Scottish Wildcats Conservation

The Scottish Wildcat is critically endangered and recent reports by the Scottish Wildcat Association indicate that less than 100 individuals, perhaps as few as 35, may remain in the wild.

As Britain’s only remaining wild feline species protecting and conserving them means saving a piece of our history.

In September 2013 the Scottish Natural Heritage (SNH) released an action plan for the conservation of the Scottish Wildcat with conservation breeding* identified as a priority area for action. We’re proud to say that we were one of the first zoos to step up and offer our expert breeding skills and knowledge and as a direct result we will soon be starting to build an off-show breeding facility for Scottish Wildcats.

The building will house up to two pairs of the cats and their off-spring and enable us play a vital role in saving this critically endangered species.

In addition, our Biodiversity Officer Sarah Bird has also been in contact with the SNH Wildcat Conservation Project Development Officer to find ways in which Chester Zoo can get involved with other aspects of the conservation work for the Scottish Wildcat too.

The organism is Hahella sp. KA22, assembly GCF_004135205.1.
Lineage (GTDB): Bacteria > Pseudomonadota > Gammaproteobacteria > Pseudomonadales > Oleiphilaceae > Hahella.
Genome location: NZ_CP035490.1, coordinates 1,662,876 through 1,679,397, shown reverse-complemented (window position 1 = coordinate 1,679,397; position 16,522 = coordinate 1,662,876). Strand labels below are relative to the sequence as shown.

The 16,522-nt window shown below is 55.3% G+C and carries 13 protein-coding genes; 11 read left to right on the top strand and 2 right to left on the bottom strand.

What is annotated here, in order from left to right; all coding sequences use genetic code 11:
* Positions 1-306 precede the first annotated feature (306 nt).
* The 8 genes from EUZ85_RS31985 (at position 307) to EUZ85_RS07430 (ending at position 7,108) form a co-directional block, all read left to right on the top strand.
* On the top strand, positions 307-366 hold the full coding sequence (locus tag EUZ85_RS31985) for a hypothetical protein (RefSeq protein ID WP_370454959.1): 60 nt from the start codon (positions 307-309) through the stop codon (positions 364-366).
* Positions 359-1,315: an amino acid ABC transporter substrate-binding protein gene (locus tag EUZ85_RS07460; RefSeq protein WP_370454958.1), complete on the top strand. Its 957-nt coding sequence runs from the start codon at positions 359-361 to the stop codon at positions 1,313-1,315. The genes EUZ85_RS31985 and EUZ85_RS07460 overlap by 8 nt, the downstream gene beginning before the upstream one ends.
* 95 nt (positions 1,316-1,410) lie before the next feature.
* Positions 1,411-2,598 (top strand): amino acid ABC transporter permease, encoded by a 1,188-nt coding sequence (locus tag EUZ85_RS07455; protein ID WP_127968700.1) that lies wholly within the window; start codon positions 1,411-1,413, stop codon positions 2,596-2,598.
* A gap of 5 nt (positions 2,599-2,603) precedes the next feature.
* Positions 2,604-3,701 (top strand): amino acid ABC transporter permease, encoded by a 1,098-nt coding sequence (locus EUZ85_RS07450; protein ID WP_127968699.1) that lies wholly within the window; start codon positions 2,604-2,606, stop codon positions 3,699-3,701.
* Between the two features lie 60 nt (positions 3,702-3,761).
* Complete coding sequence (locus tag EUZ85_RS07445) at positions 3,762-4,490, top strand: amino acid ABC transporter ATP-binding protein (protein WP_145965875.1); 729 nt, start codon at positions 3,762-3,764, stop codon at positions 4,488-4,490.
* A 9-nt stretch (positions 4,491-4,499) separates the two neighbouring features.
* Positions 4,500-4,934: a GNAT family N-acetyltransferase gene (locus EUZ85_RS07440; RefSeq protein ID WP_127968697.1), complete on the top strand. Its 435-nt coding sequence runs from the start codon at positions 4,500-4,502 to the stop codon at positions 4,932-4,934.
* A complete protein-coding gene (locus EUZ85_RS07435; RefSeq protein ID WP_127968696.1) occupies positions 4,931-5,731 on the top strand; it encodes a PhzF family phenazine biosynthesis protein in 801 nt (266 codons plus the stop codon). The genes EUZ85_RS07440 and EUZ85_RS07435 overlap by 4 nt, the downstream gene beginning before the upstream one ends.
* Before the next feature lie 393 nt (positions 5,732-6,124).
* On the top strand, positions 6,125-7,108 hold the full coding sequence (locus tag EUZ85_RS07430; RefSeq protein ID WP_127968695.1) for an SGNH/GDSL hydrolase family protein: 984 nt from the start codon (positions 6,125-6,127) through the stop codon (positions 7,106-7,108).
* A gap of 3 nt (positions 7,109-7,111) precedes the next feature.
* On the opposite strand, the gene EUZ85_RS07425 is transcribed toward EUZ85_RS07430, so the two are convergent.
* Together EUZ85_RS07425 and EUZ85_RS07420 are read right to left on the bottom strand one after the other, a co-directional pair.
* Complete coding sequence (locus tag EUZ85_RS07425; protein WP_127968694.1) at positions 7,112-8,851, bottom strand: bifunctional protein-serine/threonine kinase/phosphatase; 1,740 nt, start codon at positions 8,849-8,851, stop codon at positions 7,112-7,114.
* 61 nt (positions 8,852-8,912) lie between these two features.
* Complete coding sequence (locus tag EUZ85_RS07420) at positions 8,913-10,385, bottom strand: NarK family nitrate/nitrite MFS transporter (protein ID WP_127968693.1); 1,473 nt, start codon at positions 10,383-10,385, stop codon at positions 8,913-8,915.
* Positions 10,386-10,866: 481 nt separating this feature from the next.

Funding the project

The zoo’s Development Team have already secured over £25,000 towards the building of the Scottish Wildcat enclosure. Our donors include,

• Brian Wilson Charitable Trust
• Mrs Carole Brown
• Mrs D M France-Hayhurst Charitable Trust
• The Peter Foden Family Charitable Trust
• The Ronald and Kathleen Pryor Charity


Scottish wildcat kittens

Image credit Alex Riddell

Get Involved

This overall project is of national importance and we know that Chester Zoo supporters are always keen to get involved and support us.

A really important element of the development here at Chester Zoo is the installation of CCTV and webcams, enabling us to monitor the cats with minimum human contact and giving you the chance to view the cats too.

This is a fantastic example of in-situ and ex-situ conservation working together, and the important role that zoos can play in helping to save species.

Together as part of the SNH Scottish Wildcat project we are all working to maximise the chance of maintaining a wild population of the Scottish Wildcat.


*The conservation breeding programme for the Scottish Wildcat is being managed by Douglas Richardson at RZSS, with the assistance of the Aspinall Foundation.